Added Value of Next-Generation Sequencing for Multilocus Sequence Typing Analysis of a Pneumocystis jirovecii Pneumonia Outbreak1.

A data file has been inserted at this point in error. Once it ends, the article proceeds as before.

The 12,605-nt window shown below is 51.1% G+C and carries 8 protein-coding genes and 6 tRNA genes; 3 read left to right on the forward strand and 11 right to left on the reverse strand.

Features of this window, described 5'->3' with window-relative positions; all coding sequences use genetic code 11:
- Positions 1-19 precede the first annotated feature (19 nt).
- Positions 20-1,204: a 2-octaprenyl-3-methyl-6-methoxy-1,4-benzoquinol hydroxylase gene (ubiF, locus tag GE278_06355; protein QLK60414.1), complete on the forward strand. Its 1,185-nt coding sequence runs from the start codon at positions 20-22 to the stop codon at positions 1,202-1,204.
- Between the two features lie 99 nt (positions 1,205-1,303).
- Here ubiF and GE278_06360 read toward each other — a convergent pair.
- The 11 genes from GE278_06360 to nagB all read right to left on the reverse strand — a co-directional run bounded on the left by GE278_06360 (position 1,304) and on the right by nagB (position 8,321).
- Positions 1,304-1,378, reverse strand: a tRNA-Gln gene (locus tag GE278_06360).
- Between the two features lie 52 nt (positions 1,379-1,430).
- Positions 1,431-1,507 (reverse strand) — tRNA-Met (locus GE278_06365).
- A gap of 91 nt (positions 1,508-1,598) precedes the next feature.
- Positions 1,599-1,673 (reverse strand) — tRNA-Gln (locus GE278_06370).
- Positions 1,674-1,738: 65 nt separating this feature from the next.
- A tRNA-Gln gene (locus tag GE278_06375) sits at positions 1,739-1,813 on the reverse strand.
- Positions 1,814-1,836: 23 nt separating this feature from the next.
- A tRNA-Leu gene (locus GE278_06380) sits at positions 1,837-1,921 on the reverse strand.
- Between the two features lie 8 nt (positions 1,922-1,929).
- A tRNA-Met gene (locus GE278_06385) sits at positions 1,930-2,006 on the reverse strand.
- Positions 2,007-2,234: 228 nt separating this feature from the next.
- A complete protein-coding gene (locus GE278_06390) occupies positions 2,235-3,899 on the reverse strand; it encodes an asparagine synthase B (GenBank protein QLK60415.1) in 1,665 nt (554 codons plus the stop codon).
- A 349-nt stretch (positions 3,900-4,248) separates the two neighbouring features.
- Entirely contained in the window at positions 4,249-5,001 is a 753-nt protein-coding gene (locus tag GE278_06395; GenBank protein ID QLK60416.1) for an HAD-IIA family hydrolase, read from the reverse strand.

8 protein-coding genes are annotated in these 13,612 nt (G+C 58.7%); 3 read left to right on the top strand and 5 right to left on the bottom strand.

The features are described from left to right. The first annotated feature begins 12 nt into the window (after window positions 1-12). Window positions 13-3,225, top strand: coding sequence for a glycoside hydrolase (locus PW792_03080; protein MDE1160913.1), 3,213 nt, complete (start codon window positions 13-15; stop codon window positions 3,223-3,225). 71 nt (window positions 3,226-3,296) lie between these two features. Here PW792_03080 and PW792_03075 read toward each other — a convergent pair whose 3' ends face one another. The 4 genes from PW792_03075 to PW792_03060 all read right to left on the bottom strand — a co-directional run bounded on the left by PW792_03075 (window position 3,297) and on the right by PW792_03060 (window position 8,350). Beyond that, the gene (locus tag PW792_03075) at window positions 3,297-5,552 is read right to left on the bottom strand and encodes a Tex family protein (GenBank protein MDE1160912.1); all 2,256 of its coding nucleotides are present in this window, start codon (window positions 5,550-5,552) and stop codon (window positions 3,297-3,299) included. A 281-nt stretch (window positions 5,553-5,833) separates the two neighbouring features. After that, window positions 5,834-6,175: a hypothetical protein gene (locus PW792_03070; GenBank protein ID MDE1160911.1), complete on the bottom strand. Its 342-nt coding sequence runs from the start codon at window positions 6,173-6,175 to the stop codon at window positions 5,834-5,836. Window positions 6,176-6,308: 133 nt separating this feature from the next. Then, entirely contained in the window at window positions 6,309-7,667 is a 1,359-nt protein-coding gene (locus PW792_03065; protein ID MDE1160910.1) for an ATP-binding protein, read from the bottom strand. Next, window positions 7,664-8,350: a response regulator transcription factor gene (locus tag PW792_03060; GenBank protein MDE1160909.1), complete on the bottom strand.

Pneumocystis jirovecii is a major threat for immunocompromised patients, and clusters of pneumocystis pneumonia (PCP) have been increasingly described in transplant units during the past decade. Exploring an outbreak transmission network requires complementary spatiotemporal and strain-typing approaches. We analyzed a PCP outbreak and demonstrated the added value of next-generation sequencing (NGS) for the multilocus sequence typing (MLST) study of P. jirovecii strains. Thirty-two PCP patients were included. Among the 12 solid organ transplant patients, 5 shared a major and unique genotype that was also found as a minor strain in a sixth patient. A transmission map analysis strengthened the suspicion of nosocomial acquisition of this strain for the 6 patients. NGS-MLST enables accurate determination of subpopulation, which allowed excluding other patients from the transmission network. NGS-MLST genotyping approach was essential to deciphering this outbreak. This innovative approach brings new insights for future epidemiologic studies on this uncultivable opportunistic fungus.